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Planet X (pronounced as the letter, not the Roman numeral) is a hypothetical planet that has been searched for throughout the years by many astronomers. While searching for this planet, astronomers “found” Pluto, and Xena or Eris, all classified now as dwarf planets and not considered true planets. Planet X was not usually considered to be the 10th planet because when the search began for it, astronomy experts had only discovered eight. Instead the name merely means an unknown planet that exists beyond Neptune.
Neptune was identified as a planet because astronomers found oddities in the orbits of the Uranus, Jupiter and Saturn, which many believed had to be caused by a planet still father from earth and the sun. Some of the mathematical discrepancies in these planet’s orbits, and in Neptune itself, indicated the presence of another planet beyond Neptune. When Pluto was discovered in 1930, it wasn’t large enough to explain the orbital patterns of all four planets; thus science looked for something beyond Pluto, possibly a gas giant as large as Jupiter.
For most of the 20th century, astronomers continue to postulate on the existence of Planet X, and tried very hard to find it. By the 1990s, one of the arguments against the existence of such a planet was that probes sent into space haven’t moved in a way that would suggest the strong gravitational pull of a Planet X. Another contributor to the demise of the Planet X theory is that the space probe Voyager 2 gave more accurate measurements of Neptune, which explained away mathematical irregularities in its orbit.
There are some scientists who still posit the possible existence of a Planet X, but have reimagined the concept of what the planet might be. Some suggest a brown dwarf star and not a planet. Other astronomers like Patryk Lykawka have made calculations that suggest we’ll determine for certain by 2013 whether such a planet exists.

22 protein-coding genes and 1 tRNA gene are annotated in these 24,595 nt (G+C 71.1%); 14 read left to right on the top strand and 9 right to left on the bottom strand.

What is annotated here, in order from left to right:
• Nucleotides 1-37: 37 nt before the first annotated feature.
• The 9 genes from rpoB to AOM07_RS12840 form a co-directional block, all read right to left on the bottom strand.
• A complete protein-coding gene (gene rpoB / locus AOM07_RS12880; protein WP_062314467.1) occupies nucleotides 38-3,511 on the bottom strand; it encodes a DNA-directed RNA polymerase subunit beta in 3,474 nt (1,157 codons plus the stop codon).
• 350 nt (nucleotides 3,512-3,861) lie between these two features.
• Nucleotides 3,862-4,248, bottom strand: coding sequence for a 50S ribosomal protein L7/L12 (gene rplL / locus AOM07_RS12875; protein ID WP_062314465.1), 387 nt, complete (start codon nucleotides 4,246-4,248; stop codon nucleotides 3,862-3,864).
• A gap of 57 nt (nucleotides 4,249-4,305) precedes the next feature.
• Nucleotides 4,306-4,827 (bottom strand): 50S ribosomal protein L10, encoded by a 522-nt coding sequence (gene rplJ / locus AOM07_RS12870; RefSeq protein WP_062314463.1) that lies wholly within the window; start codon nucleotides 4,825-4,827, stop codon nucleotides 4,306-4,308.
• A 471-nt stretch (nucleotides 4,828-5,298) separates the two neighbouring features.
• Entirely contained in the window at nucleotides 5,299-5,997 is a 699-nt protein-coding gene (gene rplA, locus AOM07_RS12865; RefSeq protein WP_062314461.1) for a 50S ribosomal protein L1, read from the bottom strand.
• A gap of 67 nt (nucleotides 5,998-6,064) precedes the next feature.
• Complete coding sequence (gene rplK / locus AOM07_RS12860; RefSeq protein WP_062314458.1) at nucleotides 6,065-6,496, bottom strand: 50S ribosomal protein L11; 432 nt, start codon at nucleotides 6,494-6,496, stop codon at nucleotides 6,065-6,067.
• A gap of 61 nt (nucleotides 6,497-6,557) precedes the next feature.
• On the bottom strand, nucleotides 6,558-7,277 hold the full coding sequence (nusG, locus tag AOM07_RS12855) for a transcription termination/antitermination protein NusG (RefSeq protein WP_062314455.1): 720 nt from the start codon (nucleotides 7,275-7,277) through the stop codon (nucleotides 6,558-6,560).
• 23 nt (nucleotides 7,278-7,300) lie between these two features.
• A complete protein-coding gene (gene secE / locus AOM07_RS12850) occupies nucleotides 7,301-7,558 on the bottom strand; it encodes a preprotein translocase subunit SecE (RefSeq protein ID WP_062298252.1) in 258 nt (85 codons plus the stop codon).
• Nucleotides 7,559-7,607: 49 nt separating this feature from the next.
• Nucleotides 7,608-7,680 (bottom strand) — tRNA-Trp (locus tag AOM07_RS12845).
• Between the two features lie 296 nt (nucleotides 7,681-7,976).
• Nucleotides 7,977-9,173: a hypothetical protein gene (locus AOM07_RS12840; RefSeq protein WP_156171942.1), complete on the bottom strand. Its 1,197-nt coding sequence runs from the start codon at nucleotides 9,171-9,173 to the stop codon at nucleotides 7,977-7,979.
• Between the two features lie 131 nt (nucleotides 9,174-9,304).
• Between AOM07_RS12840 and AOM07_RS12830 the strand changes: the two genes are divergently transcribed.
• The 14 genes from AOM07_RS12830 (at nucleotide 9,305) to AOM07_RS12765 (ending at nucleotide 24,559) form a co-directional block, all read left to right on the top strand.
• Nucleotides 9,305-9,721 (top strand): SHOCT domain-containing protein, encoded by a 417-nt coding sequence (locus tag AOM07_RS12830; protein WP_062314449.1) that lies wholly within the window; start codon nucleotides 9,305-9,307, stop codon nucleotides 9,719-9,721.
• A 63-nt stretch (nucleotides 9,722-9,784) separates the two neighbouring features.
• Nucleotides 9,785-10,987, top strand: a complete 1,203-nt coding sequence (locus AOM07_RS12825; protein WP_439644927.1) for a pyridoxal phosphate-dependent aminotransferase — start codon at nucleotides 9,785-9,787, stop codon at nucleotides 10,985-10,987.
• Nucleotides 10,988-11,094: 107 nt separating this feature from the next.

The hypothetical additional planet has captured the imagination of many and appears in numerous science fiction movies, TV shows and books. Robert Heinlein’s novel The Puppet Masters suggests ten planets in the solar system, the last called Kalki. Animated characters like Duck Dodgers and some of the Transformers refer to Planet X. Fictional renderings of the planet may refer to the 10th planet or the hypothesized huge planet that we have not yet, and may never find, because it doesn’t exist.
@oscar23 and @eviemae - I agree with both of you in that we aren’t really sure what is out there. But, there probably is not a planet x. (Sorry, guys.)
It just isn’t in the mathematics. The math that we had used to calculate the possibility of another planet was skewed, and we were wrong. Hubble got better numbers, and now we know that we were wrong. Plain and simple.
Besides, we’ve known about the other planets for thousands or more years. Isn’t it likely that we could find it by now? (Now watch; we'll find planet x in 2012 just because I opened my big mouth on wisegeek.)
Even if Planet X isn’t real the way that we think it could be, you know that there has to be something else out there. We cannot possibly have any idea!
Heck, it was just a few centuries ago that we were furious that the whole universe didn’t revolve around us!
We know more than we ever did, but we aren’t that far removed from the notion that everything is here just for our purposes.
Love it! Planet X may or may not be real. The way I see it is that there is no way we can ever, not even in a million years, begin to know what all is out there.
I doubt we will we even have a good idea of what our own solar system is made up of in that amount of time! We're sidetracked too easily. Either that or Earth will just be a big part of history by then.
Space is just too big. But I think that it is very unwise to say that there definitely is no Planet X, for the simple fact that there are too many unknowns. For us to assume that
we know all that there is to know is not only pompous and arrogant, but downright ridiculous!
Then again, until we find it, we cannot say that it is certainly real based only on theory. The unknowns are just too immense! And captivating, I might add.
Is Planet X real? Who knows!